Morgan Stanley Goes Overweight on Financials
Global investment house, Morgan Stanley, has raised its weight on Indian financial stocks. In its latest report, Morgan Stanley has gone 600 bps overweight on Financials while it is now 500 basis points underweight on IT sector. Morgan Stanley is also underweight on other sectors like healthcare and in materials. But, why exactly have they have gone overweight on financials at this juncture?
At the current point of time, there are several headwinds for the financial sector. For example, the US Fed is expected to hike the Fed rates by 75-100 bps in the current year after the taper is completed in March. It is apprehended that RBI may also follow suit. Rising rate are not good news for banks and financials because it raises the cost of funds on the one hand and elevates the risk of investment portfolio losses on the other.
The other headwind is at the asset quality level. While the Omicron has not been as serious as COVID-19, it has still curtailed the free flow of economic activity. If the situation gets grimmer then the restrictions may tighten and if corporates get into a liquidity crunch then the debt servicing ability may be impacted. Such a situation could easily lead to higher non-performing assets and impact the asset quality of financials, especially consumer portfolio.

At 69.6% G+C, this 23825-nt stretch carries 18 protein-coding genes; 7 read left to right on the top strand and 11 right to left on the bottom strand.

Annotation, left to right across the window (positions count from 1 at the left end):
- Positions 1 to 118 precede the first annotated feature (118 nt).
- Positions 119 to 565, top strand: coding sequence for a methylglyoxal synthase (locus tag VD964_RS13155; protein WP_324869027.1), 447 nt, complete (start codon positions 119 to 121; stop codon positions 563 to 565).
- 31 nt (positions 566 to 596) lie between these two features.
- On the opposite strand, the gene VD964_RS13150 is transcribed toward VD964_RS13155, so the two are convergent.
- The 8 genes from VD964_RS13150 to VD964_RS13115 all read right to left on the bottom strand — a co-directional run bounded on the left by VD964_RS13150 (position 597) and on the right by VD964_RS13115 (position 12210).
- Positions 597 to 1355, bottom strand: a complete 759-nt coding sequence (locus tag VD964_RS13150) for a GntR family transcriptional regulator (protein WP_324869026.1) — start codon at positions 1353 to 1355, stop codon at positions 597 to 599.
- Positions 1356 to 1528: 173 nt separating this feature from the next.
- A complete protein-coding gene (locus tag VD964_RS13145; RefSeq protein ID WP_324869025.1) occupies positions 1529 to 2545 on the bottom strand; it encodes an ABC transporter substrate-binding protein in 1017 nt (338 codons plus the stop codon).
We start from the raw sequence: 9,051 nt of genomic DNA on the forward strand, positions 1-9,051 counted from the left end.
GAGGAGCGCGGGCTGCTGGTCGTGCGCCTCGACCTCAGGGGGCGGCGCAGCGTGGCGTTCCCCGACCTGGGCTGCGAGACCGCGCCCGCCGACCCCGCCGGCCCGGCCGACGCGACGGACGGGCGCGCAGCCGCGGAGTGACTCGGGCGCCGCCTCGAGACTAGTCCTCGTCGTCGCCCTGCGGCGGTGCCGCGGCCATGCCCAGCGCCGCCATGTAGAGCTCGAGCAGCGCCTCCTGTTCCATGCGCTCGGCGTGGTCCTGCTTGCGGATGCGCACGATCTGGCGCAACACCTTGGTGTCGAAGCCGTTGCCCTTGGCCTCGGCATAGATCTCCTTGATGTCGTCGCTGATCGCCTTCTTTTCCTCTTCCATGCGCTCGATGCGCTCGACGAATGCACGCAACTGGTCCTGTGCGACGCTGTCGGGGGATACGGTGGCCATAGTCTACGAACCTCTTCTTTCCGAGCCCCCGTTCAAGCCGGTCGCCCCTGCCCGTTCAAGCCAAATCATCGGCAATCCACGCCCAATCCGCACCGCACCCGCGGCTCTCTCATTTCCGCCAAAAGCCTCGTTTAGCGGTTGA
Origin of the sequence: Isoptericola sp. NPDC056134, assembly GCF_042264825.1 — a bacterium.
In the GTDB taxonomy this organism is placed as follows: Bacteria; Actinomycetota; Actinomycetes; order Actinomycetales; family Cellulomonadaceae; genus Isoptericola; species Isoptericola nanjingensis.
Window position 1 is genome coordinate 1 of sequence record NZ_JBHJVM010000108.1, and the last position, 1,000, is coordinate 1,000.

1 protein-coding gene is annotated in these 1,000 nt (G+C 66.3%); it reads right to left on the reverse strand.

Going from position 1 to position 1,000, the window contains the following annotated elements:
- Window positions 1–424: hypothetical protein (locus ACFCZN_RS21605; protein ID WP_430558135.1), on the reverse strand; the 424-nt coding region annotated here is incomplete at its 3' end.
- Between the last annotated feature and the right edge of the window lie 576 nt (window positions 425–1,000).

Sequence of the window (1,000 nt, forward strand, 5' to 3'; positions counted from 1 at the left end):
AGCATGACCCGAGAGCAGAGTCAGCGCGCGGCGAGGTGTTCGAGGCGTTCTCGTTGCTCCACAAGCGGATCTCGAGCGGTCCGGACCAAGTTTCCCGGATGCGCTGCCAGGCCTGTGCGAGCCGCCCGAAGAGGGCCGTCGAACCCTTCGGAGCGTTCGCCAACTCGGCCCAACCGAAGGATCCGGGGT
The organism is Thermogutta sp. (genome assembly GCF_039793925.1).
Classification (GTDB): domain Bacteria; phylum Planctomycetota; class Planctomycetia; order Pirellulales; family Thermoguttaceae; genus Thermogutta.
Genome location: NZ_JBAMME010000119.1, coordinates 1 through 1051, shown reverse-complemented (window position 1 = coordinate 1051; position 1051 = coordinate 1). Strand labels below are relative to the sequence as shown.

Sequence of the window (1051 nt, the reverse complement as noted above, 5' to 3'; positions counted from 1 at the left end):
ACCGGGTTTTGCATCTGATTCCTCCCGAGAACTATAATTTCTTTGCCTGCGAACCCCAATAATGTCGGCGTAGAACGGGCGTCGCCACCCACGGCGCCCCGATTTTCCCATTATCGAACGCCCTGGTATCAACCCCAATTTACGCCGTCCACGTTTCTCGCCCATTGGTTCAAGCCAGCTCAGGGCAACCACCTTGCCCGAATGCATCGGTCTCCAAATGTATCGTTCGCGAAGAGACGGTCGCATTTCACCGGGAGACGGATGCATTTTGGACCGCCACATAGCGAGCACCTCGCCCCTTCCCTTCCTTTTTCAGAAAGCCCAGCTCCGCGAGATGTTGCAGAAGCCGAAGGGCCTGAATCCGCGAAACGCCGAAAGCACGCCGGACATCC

Despite these headwinds, Morgan Stanley has given 3 specific reasons for going overweight on financials. Firstly, it expects the credit costs to have peaked and from this point the costs would either be stable or trend lower. Secondly, they are expecting credit growth to improve and the demand was most likely to be driven by the consumer and the corporate borrowing space. Lastly, let us look at the mean reversion theory in detail.
Morgan Stanley also is of the view that these financials have a lot of catching up to do. In the last one year, financials have grossly underperformed the Nifty in general and specific sectors like metals, materials and even IT. That is the reason, Morgan is expecting a mean reversion in the current year wherein the financials and cyclicals would outperform the IT sector, pharma sector and the materials space.
Morgan Stanley has pencilled a compounded annual growth rate (CAGR) of 20-30% in the earnings of large banks over the next three years, which should make current valuations look extremely attractive for the front line banks. In terms of specific stocks, they are positive on Axis Bank, SBI and ICICI Bank.
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